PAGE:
Of course, HDR on Windows isn’t without its own issues, but having checked the device across multiple platforms, including an Xbox, we’re confident that it functions just fine.
The monitor even comes with a sort of “dull mode” after inactivity on the screen. When reviewing Darkest Dungeon 2, we found that this came into effect during a hefty break in the session. It quickly lets up though, but doesn’t seem like it snaps back to its original brightness quickly enough.
Resolution & refresh rate
Coming in at 240Hz, it seems like Corsair is gunning for more than just prestige in gaming. This panel would have suited 144Hz and we’d still be relatively happy. However, in certain esports titles, we found it hugely effective.
The 240Hz might sound excessive, but we do feel like we had an edge while playing Apex Legends and Destiny 2. Something about how smooth things feel while at this refresh rate makes gaming on them otherworldly. How did we settle for just 60Hz for all those years?
There’s also motion blur reduction to ensure that there is very little ghosting on the panel itself, and it’s worth double-checking your settings to ensure that it’s not turned on in-game.
The resolution also pops at this size, which makes it a great middle-ground for gamers who still want to retain unparalleled image quality at a high resolution and speedy refresh rate.
Xeneon 27QHD240 Gaming performance
In titles like Resident Evil 4 Remake, Crysis Remastered, and Cyberpunk 2077, it really showed its true colors. The depths of the castle in RE4 were enhanced by its true blacks and deeper colors from the OLED. It also helps that the refresh rate made us feel like a god among the parasites during RE4’s shooting ranges.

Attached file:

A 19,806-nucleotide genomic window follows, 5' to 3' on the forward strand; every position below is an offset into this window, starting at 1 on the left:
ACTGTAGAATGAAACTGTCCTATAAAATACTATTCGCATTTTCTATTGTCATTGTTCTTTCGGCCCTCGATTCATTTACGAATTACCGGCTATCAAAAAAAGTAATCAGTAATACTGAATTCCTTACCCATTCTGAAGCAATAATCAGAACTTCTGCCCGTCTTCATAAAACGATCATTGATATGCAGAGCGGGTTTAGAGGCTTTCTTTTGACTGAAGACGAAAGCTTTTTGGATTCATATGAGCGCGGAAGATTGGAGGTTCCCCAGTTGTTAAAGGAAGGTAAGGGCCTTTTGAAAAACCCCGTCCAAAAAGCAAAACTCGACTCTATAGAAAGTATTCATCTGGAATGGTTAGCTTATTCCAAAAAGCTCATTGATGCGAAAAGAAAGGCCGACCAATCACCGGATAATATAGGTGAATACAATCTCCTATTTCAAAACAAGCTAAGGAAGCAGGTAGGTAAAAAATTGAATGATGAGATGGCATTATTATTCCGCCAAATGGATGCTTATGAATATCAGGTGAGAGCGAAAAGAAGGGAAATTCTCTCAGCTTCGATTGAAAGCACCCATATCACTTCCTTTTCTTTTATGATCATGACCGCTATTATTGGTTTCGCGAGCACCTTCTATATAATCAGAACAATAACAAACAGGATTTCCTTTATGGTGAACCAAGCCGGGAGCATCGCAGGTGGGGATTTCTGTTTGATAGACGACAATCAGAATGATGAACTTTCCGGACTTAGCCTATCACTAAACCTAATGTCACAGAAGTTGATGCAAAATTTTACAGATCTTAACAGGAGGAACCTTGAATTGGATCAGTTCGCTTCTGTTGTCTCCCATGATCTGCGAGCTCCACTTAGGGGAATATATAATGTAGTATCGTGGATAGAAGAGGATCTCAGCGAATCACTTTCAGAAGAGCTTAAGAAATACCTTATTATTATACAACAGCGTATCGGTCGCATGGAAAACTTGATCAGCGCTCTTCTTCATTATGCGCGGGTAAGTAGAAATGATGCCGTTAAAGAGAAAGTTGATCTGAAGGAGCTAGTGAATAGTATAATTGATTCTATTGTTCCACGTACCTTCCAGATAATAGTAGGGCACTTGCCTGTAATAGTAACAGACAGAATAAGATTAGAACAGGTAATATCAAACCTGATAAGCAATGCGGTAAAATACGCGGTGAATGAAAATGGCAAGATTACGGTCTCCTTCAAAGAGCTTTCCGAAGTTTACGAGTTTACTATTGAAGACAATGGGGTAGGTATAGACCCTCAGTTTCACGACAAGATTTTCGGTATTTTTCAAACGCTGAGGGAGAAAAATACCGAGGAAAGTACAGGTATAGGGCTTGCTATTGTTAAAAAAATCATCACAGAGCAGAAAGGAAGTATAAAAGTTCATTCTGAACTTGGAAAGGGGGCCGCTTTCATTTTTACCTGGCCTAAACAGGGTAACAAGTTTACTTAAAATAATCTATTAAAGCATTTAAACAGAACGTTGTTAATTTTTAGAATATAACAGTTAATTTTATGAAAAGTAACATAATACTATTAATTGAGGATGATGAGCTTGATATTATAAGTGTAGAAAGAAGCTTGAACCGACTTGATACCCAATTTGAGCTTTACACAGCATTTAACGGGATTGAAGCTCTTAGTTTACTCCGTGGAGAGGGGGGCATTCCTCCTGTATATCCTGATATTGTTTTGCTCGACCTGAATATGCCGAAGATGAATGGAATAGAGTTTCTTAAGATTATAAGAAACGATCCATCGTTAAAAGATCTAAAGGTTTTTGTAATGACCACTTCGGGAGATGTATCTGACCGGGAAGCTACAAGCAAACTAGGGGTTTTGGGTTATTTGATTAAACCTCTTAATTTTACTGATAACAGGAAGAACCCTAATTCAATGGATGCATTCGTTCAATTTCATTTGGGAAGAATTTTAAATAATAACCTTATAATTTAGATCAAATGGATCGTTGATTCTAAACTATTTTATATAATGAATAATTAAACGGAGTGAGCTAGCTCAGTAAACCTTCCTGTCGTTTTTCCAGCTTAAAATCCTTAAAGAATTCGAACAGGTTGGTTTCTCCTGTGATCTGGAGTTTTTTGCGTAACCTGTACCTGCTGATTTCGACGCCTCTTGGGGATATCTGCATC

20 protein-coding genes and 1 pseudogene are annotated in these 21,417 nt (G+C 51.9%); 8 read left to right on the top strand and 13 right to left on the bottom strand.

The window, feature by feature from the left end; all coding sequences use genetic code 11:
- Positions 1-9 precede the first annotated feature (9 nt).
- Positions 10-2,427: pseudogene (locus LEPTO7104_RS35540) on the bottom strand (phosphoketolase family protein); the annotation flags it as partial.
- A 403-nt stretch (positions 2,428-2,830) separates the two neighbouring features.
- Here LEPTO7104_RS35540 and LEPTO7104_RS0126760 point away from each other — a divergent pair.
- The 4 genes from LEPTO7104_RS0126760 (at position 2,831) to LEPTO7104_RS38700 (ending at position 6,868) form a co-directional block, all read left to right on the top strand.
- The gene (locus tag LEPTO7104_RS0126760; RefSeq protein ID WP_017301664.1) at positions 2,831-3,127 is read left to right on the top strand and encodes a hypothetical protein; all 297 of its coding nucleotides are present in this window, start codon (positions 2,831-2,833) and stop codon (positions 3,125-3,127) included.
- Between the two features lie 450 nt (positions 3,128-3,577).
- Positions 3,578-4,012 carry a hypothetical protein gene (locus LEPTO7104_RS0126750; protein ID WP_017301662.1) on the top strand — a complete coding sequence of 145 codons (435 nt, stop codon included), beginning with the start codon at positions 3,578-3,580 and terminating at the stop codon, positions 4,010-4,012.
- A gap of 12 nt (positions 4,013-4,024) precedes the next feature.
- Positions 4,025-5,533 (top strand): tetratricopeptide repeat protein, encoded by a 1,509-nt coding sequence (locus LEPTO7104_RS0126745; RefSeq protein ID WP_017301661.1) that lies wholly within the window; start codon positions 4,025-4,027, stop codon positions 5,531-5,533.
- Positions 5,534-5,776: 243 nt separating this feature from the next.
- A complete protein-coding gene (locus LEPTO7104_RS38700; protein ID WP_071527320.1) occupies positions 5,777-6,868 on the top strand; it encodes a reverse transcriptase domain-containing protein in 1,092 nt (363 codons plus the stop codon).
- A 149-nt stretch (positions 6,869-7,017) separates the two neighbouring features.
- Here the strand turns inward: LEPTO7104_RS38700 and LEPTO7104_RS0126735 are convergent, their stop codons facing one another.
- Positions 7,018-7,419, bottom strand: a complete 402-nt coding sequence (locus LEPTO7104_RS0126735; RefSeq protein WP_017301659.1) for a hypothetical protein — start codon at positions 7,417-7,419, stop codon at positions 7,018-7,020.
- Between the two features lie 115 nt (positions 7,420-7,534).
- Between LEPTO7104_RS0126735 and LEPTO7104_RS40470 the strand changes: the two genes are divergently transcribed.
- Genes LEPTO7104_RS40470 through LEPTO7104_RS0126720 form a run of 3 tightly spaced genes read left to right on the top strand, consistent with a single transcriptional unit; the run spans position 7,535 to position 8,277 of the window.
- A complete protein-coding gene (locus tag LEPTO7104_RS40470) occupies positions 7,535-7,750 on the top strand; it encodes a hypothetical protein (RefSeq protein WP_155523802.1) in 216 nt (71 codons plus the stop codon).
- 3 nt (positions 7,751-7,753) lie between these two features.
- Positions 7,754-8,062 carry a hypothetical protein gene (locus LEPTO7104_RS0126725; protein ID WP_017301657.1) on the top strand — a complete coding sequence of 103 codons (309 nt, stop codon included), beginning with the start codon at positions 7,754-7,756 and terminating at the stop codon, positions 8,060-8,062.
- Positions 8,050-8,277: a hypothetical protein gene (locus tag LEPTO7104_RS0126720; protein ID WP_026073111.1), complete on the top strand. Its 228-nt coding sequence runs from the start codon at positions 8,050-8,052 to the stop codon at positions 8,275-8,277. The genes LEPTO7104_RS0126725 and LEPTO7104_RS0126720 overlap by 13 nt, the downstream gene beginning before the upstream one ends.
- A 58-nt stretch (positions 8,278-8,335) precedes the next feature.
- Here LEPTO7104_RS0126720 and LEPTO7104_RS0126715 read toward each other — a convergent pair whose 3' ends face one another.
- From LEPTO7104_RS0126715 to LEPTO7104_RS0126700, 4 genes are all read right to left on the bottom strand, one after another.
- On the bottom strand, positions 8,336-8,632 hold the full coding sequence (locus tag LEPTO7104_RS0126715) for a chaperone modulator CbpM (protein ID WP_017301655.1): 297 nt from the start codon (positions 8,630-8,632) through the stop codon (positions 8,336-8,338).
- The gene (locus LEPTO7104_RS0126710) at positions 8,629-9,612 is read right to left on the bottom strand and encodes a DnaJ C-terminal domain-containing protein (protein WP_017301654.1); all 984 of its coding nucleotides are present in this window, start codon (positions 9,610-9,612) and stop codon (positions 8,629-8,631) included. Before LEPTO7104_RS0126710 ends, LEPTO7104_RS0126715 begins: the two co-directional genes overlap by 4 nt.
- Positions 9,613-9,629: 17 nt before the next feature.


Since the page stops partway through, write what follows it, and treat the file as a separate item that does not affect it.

Cyberpunk’s carnival mission filled with neon and a mixture of areas popped vividly, engrossing us further.
Crysis never looks better than when on OLED either. Those early beach encounters and the shift from day to night consistently impressed me with each sneaky step.
Seeing the sharp contrast between the two scenarios and just how well the Xeneon OLED can handle it is still an impressive feat, even though we’ve been using OLED displays for years.
Despite having a high color accuracy in the Adobe space, and key accuracy in the DCI-P3 color gamut, we’d still err on the side of caution when working in content creation.
Even with its excellent OLED panel, results from editing projects wound up too dark. With the brightness overlayed on top of the software and no way to see the “true” image, DaVinci Resolve and Capture One never came out with accurate images the first time around.
However, the true 10-bit color does assist when using Studio drivers, but for the most part, we still had to double-check on other monitors to see where we were in terms of brightness.
Is it too expensive?
All this comes to a head when you acknowledge the price. Coming in at $999, putting it at a price range similar to an OLED TV, makes it feel like an incredibly premium device.
Corsair can’t escape that, it’s the cost of doing business in this particular segment. However, for a 27-inch monitor (as much as we enjoy the form factor), it’s a weighty question to ask a consumer to consider spending.
For esports, most don’t need the OLED tech, instead, something speedier might suit. For regular PC gaming, OLED is fantastic, but we do worry about burn-in issues over time.
It’s a tough spot for those producing OLED monitors like Corsair, there is a premium appeal, and the device is just as solid. If you’ve got cash to burn, this is a good fire to put it in.
Verdict – 4/5
The 27QHD240 is an excellent, if pricey monitor that routinely impressed us throughout our time with it. The OLED panel makes some games better than an IPS screen, and Corsair should be applauded for its connectivity options. The OLED technology manages to impress, and we think that if you are in the market for an OLED monitor, this should be a serious contender.